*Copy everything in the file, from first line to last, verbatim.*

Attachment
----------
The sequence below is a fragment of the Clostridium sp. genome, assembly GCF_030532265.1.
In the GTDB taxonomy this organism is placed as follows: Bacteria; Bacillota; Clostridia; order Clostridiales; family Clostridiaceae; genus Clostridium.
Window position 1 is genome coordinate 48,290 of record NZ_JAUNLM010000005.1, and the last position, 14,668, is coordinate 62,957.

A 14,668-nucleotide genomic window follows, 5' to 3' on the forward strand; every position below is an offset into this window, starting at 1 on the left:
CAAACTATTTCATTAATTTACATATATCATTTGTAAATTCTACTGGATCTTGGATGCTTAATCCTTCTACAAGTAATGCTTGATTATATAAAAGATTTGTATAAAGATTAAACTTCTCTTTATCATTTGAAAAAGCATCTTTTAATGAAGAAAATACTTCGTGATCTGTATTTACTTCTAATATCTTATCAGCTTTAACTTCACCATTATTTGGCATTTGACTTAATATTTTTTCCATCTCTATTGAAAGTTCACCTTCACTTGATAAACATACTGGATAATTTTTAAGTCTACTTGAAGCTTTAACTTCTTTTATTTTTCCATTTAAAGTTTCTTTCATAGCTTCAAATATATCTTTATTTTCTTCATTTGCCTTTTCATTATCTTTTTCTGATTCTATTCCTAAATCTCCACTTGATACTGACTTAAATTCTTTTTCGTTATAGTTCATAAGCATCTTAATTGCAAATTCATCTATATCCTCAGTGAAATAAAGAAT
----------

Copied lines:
The sequence below is a fragment of the Clostridium sp. genome, assembly GCF_030532265.1.
In the GTDB taxonomy this organism is placed as follows: Bacteria; Bacillota; Clostridia; order Clostridiales; family Clostridiaceae; genus Clostridium.
Window position 1 is genome coordinate 48,290 of record NZ_JAUNLM010000005.1, and the last position, 14,668, is coordinate 62,957.

A 14,668-nucleotide genomic window follows, 5' to 3' on the forward strand; every position below is an offset into this window, starting at 1 on the left:
CAAACTATTTCATTAATTTACATATATCATTTGTAAATTCTACTGGATCTTGGATGCTTAATCCTTCTACAAGTAATGCTTGATTATATAAAAGATTTGTATAAAGATTAAACTTCTCTTTATCATTTGAAAAAGCATCTTTTAATGAAGAAAATACTTCGTGATCTGTATTTACTTCTAATATCTTATCAGCTTTAACTTCACCATTATTTGGCATTTGACTTAATATTTTTTCCATCTCTATTGAAAGTTCACCTTCACTTGATAAACATACTGGATAATTTTTAAGTCTACTTGAAGCTTTAACTTCTTTTATTTTTCCATTTAAAGTTTCTTTCATAGCTTCAAATATATCTTTATTTTCTTCATTTGCCTTTTCATTATCTTTTTCTGATTCTATTCCTAAATCTCCACTTGATACTGACTTAAATTCTTTTTCGTTATAGTTCATAAGCATCTTAATTGCAAATTCATCTATATCCTCAGTGAAATAAAGAAT